I returned to Mom’s place today for another visit after her lunch. As is her habit, she started walking toward the glass door as I was walking up the sidewalk to the lobby entrance. She had on the brown jacket I had put on her Friday. And then she had her right arm through the sleeves of two additional jackets, one on top of the other, with the rest of these jackets hanging off of her arm as if she forgot to complete the act of putting the jackets on. She also had dramatically rosy cheeks, I assume because she used some lipstick to add some color to her face. She looked a little bit…crazy, I must admit. I sat with her for a little while in the lobby. An aide passing by remarked on her rosy cheeks. She started picking her chin, and it reminded me that I had told her I’d pluck her chin hairs for her. I suggested we go to her apartment to do that rather than grooming in the lobby. I said, “Do you want to go to your apartment so I can pull out those hairs for you?” And she said, “Can I come with you?”

When we got to her apartment, I noticed once again some disarray. Clothes on the bed, two or three pairs of disposable underwear scattered about. I wonder if she is restless or bored. For weeks, she hasn’t been messing up her surroundings like this. I was hanging up some clothes and picking out an outfit when she picked up a pair of clean disposable underwear and said she thought she should put a new pair on. I thought this was a great idea and I was happy it interested her to change. I helped her out of her pants and her current underwear, which didn’t look too good. I put the new pair on her. And when I took the dirties into the bathroom to throw them away, I actually nearly gagged from the smell in there. Her toilet was full of pee and poop and toilet paper. With fewer staff visits to take out trash and check towels on weekends, there is less back-up to make up for Mom’s complete lack of awareness of the toilet’s need to be flushed. Even after flushing it and with the exhaust fan running, the smell didn’t go away. I spritzed a room spray around the bathroom, which helped a little.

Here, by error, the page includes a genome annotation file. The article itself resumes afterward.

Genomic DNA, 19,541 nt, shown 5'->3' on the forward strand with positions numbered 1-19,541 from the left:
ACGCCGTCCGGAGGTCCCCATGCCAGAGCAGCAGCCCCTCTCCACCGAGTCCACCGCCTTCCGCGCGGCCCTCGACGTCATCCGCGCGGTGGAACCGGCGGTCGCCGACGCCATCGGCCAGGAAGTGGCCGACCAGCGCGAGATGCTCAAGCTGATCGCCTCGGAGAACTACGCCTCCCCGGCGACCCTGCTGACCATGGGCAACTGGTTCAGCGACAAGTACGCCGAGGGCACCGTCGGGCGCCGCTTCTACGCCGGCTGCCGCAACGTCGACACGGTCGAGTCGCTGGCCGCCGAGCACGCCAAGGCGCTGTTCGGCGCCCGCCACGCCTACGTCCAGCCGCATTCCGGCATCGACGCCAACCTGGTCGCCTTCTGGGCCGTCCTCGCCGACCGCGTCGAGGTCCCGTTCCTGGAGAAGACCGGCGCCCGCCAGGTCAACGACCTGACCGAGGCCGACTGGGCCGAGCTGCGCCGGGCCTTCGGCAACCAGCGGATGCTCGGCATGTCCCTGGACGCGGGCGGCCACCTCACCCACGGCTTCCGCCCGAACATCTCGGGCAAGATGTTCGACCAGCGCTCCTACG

Then Mom sat on her couch and I tweezed her chin. Between the poor lighting and the fact Mom doesn’t follow the instruction to tilt her head back because she doesn’t really know what that means, I had some trouble and caught her skin from time to time. She took bites of a candy bar in between my plucks. She had asked me for some candy – something she has never done before. Her appetite must be healthy. When I had first arrived, she was eating a banana in the lobby after lunch. And then minutes later, in her apartment, she said, “Can you give me a piece of candy?” I told her I didn’t have any, but that I was aware that she had a stash of candy in her refrigerator. I gave her a Nestle crunch bar, which she dug into right away. She had put on an extra necklace since I saw her on Friday. I remarked on that when we were sitting in the lobby. She said she didn’t know where it came from. I told her I thought she probably found it in her apartment and just put it on. I had assumed I would send her to the nursing home with virtually no jewelry, thinking she wouldn’t need it there. But maybe she is enjoying playing dress-up, so I should reconsider this plan.

After sitting in the lobby for a little while, I told Mom I had to leave to do grocery shopping and finish my laundry. She agreed to walk me to my car. The ladies in the lobby said they’d watch to be sure she came back in. That has never been an issue before. But I watch her from my car, too, to make sure she heads straight back to the lobby. Today, when we were at my car and after we hugged, she asked how to get back to where her friends were. I told her to walk straight down the sidewalk and go through the doors, and they would be there. “Right there?” she said. Right there, I told her, walking her to the sidewalk. And she did as I instructed, and I watched her until she went through the doors.

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1 comment so far

  1. Sherri on

    I do like your Mom’s “bling”!